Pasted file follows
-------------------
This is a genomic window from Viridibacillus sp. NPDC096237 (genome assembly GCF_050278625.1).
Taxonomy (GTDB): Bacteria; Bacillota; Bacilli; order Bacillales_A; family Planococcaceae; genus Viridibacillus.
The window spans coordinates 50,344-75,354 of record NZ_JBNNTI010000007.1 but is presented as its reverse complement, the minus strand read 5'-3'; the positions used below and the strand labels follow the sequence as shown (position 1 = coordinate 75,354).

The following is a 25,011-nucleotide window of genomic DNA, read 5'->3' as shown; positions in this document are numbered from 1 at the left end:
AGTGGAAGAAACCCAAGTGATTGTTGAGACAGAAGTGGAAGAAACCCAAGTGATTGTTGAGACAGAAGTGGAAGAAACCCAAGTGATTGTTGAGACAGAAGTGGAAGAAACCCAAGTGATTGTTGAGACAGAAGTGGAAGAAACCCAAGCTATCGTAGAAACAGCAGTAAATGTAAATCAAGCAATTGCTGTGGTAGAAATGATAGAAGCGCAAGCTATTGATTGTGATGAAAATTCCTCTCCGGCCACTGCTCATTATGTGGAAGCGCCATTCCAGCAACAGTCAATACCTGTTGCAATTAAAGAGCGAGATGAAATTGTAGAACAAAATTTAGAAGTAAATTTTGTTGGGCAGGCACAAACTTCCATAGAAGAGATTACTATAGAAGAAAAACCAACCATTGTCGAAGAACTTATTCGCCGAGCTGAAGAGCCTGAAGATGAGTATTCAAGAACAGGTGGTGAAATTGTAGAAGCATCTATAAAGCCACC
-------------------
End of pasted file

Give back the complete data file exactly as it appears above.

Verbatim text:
This is a genomic window from Viridibacillus sp. NPDC096237 (genome assembly GCF_050278625.1).
Taxonomy (GTDB): Bacteria; Bacillota; Bacilli; order Bacillales_A; family Planococcaceae; genus Viridibacillus.
The window spans coordinates 50,344-75,354 of record NZ_JBNNTI010000007.1 but is presented as its reverse complement, the minus strand read 5'-3'; the positions used below and the strand labels follow the sequence as shown (position 1 = coordinate 75,354).

The following is a 25,011-nucleotide window of genomic DNA, read 5'->3' as shown; positions in this document are numbered from 1 at the left end:
AGTGGAAGAAACCCAAGTGATTGTTGAGACAGAAGTGGAAGAAACCCAAGTGATTGTTGAGACAGAAGTGGAAGAAACCCAAGTGATTGTTGAGACAGAAGTGGAAGAAACCCAAGTGATTGTTGAGACAGAAGTGGAAGAAACCCAAGCTATCGTAGAAACAGCAGTAAATGTAAATCAAGCAATTGCTGTGGTAGAAATGATAGAAGCGCAAGCTATTGATTGTGATGAAAATTCCTCTCCGGCCACTGCTCATTATGTGGAAGCGCCATTCCAGCAACAGTCAATACCTGTTGCAATTAAAGAGCGAGATGAAATTGTAGAACAAAATTTAGAAGTAAATTTTGTTGGGCAGGCACAAACTTCCATAGAAGAGATTACTATAGAAGAAAAACCAACCATTGTCGAAGAACTTATTCGCCGAGCTGAAGAGCCTGAAGATGAGTATTCAAGAACAGGTGGTGAAATTGTAGAAGCATCTATAAAGCCACC